Energy firms unlikely to meet 2020 smart meter deadline
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Large energy suppliers would need to triple the current rate of smart meter installation to hit a target of replacing all existing meters by 2020, according to new analysis from Which?.
The firm said that the large suppliers would need to work around the clock, installing 30 smart meters per minute, every day, for the next two years, to fully replace the 46 million existing meters their customers have and meet their targets as part of the £11bn roll-out.
Smart meters have had a rocky rollout since the government set targets for their introduction. A shortage of installers, weak mobile network signals and interoperability problems are just some of the issues that have plagued efforts to bring the technology into UK homes.
The government wants energy firms to install smart meters in every home in England, Wales and Scotland by 2020 to give consumers more control over their energy usage.
But according to Which?’s analysis large suppliers are behind schedule, having installed more than 11 million smart meters to date, just a quarter (25 per cent) of the 46 million existing meters that could be replaced.
Energy suppliers have maintained that they will meet the 2020 target, but as the deadline draws closer, Which? said this is looking “increasingly unlikely”.
The government’s estimates for expected savings for an annual dual fuel bill in 2020 have already fallen from £26 to just £11.
Alex Neill, Which? managing director of home products and services, said: “The smart meter rollout has been plagued by problems and been massively delayed, the benefits have been overstated and the savings they could bring consumers are at risk.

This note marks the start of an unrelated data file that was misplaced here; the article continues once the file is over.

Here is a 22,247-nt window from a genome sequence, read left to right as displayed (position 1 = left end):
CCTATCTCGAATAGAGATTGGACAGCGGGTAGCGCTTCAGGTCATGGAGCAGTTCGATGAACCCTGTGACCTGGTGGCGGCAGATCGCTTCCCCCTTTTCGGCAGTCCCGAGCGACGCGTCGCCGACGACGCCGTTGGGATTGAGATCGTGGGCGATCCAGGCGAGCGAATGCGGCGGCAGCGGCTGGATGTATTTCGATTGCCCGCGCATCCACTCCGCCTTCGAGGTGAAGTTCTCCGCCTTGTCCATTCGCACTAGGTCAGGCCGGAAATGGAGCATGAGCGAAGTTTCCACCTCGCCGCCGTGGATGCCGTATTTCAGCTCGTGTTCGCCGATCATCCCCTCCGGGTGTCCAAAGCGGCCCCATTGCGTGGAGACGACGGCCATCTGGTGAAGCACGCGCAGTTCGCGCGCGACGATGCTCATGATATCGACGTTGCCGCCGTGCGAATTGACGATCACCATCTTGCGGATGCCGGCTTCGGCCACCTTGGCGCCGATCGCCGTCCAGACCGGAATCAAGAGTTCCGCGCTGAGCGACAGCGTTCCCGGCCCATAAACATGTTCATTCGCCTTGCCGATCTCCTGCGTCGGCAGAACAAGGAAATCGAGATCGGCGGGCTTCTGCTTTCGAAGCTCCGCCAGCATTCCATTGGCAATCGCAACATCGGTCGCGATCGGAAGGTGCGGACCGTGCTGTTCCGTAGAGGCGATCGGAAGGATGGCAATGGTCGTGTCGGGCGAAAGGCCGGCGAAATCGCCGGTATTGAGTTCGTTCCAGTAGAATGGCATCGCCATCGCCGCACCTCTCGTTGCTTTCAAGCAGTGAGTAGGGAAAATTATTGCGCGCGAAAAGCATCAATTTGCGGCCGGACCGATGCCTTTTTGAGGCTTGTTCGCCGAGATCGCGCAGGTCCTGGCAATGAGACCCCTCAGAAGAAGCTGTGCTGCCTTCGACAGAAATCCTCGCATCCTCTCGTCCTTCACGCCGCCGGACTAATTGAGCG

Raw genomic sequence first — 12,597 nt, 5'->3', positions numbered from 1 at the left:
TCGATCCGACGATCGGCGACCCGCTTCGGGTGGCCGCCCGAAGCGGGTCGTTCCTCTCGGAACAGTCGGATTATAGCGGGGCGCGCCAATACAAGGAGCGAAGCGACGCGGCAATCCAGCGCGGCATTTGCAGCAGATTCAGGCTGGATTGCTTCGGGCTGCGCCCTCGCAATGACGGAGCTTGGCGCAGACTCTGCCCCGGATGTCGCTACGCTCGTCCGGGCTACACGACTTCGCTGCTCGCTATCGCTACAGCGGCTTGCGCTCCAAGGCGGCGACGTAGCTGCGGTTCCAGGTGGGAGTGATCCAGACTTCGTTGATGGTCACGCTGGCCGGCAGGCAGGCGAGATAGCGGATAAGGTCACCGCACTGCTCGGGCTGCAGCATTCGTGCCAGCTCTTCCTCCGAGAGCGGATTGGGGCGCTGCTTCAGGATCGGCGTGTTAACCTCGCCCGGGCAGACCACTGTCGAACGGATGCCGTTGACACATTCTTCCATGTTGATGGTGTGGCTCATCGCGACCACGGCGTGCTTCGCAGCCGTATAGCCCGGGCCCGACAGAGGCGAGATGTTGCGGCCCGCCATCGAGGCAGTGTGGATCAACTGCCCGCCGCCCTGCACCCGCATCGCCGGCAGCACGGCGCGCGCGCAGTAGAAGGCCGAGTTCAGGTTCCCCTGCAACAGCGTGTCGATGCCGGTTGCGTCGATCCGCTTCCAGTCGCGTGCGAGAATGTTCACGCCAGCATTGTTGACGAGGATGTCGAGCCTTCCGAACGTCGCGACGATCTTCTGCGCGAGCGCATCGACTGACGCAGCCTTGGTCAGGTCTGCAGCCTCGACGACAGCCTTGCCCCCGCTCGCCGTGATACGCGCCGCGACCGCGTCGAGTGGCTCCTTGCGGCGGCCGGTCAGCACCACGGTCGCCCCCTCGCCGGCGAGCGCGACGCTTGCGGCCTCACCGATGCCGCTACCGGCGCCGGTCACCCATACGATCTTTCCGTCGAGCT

“Therefore it’s time for the government to replan with industry and consumer groups to ensure people get the maximum benefit at the minimum cost.”
A spokesperson for the Department for Business, Energy and Industrial Strategy said the government remained committed to its smart meter target: “Millions have already chosen to have a smart meter and take control of their energy use to cut their bills,” he said.
The spokesperson argued an £11 reduction in annual fuel bills was “not insignificant”, representing £300m of savings in 2020 alone.
Up to 53 million smart meters, that will replace traditional electricity and gas meters in homes and businesses, are due to be installed across Britain by the end of 2020.
Large energy suppliers, those with 250,000 customers or more, are responsible for rolling out 46 million meters but Which?’s research suggests installation rates are slowing down.
A spokesman for Energy UK, which represents the energy industry, said suppliers were committed to ensuring all eligible households and businesses are offered a smart meter by the deadline date.
“The industry is working hard to reach as many customers as possible and to ensure the roll-out is carried out safely, efficiently, cost-effectively and delivers a positive experience for customers,” he said. “With more than 12 million smart meters now installed in the UK, more and more customers are enjoying the benefits that smart meters bring and are reporting high levels of satisfaction.”
Robert Cheesewright, director of corporate affairs at Smart Energy GB, which runs the public awareness campaign for the smart meter roll-out, said: “Britain’s smart meter roll-out is a vital upgrade for the nation’s energy infrastructure.
“Smart meters are crucial if we want to tackle climate change and reduce our carbon footprint.”
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